Hooray, the summer has finally arrived (for the moment at least), and lots of employees are jetting off to enjoy their summer holidays. It seems the Tribunals still have holidays and holiday pay on the brain too…
Whilst, employees are off sunning themselves in some tropical paradise, employers are left with the somewhat tricky task of trying to figure out exactly what they need to pay these employees whilst they’re off.
Holiday pay – what’s in and what’s out?
As you will no doubt know, there have been some MASSIVE changes surrounding holiday pay over the past year or so… Click here to read my original holiday pay update for the lowdown.
It’s no longer a case of simply paying the employee their standard wage for the time they are off.
Now, employers should be looking to pay an employee’s ‘normal remuneration’ whilst they are on holiday. This can include compulsory and non-guaranteed overtime and commission. This is to make sure that an employee doesn’t ‘miss out’ financially whilst they are on holiday.
We can see the idea behind it – employees shouldn’t be put off from taking their holiday through fear that they will not earn the same as if they were at work… BUT, equally, employers need to know exactly what they need to include in the calculation!
Yes, you heard us correctly, there may now be yet another (potential) addition into what should be included when calculating holiday pay.
This time it’s the turn of voluntary overtime i.e. overtime that an employer does not have to provide and the employee doesn’t have to work.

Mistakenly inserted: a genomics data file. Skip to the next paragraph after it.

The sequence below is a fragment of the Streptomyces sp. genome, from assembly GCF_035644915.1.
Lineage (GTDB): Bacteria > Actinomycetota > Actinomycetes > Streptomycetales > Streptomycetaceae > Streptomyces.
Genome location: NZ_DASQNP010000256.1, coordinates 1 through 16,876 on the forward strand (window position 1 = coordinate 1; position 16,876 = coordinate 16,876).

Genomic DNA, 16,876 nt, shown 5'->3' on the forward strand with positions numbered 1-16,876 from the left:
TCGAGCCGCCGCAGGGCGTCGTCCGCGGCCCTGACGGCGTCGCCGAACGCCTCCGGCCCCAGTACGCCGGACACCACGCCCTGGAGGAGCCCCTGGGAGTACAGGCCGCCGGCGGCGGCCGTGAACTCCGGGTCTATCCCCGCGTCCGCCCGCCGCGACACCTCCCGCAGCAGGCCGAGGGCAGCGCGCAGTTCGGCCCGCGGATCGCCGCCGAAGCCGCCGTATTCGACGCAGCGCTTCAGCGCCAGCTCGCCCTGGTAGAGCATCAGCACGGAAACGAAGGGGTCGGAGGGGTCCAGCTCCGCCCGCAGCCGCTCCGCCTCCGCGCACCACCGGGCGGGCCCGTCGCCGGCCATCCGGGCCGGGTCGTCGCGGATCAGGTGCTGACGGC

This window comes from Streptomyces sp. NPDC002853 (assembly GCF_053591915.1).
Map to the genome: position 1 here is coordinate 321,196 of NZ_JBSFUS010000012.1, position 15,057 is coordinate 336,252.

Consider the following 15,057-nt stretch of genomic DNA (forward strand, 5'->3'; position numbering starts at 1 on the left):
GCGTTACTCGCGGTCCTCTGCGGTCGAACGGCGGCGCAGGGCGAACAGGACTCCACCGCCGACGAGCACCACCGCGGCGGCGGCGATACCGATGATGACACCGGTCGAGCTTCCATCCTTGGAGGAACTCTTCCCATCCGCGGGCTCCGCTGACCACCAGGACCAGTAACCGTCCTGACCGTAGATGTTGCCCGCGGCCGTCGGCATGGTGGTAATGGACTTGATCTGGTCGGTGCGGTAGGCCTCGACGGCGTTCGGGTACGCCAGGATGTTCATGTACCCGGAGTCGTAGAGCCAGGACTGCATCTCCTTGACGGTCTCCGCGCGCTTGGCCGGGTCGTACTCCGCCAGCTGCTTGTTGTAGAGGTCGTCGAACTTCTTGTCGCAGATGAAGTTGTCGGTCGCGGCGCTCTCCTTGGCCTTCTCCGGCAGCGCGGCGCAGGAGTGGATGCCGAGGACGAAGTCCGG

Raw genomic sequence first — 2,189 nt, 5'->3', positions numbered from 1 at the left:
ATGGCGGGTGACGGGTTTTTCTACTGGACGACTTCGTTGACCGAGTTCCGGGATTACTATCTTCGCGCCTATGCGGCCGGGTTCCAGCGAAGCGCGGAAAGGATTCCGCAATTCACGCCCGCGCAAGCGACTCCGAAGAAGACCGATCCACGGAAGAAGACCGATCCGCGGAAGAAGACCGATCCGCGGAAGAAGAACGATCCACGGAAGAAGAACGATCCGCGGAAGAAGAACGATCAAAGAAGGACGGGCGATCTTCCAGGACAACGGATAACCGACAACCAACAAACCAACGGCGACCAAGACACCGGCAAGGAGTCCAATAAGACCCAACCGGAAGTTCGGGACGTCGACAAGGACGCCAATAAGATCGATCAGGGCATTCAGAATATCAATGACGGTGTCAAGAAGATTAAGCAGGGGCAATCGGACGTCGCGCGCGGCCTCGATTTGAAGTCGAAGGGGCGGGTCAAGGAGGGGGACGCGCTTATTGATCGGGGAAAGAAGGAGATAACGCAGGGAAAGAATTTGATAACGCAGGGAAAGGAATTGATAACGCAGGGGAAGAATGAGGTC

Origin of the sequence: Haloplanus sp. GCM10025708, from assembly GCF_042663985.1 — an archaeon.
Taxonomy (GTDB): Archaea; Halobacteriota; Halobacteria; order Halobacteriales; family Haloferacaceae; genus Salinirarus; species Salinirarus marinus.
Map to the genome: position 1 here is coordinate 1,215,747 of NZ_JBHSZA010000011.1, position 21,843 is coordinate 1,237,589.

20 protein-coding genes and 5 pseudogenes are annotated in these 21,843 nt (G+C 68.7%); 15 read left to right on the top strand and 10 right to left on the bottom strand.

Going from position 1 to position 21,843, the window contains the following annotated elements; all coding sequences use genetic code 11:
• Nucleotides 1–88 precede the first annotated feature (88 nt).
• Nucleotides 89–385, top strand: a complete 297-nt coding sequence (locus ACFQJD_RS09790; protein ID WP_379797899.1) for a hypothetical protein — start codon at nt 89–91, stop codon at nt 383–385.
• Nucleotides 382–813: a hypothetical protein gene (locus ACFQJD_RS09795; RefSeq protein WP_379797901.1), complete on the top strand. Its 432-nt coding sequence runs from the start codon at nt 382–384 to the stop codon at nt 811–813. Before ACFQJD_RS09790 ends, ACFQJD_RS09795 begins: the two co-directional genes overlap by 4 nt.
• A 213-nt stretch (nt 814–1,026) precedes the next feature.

A very recent case, heard in the Court of Appeal in Northern Ireland, said that voluntary overtime MAY need to be included when calculating holiday pay.
So, what’s next?
The Court of Appeal did not give any guidance about when voluntary overtime should or should not be included in the calculation. Instead they said that each case should be looked at on a case by case basis. I’m sure you’ll agree that this is not the most helpful guidance ever!
This case is going to go back to the Employment Tribunal for them to have another look at it. So, we have got to wait and see what happens… For now, it’s safe to say don’t automatically discard voluntary overtime; it may need introducing in your holiday pay calculation.
And so, the holiday pay saga rumbles on. we are sure that this certainly won’t be the last that we hear about holiday pay…
If you would like any further advice on this topic or any other aspect of employment law, please do contact the team.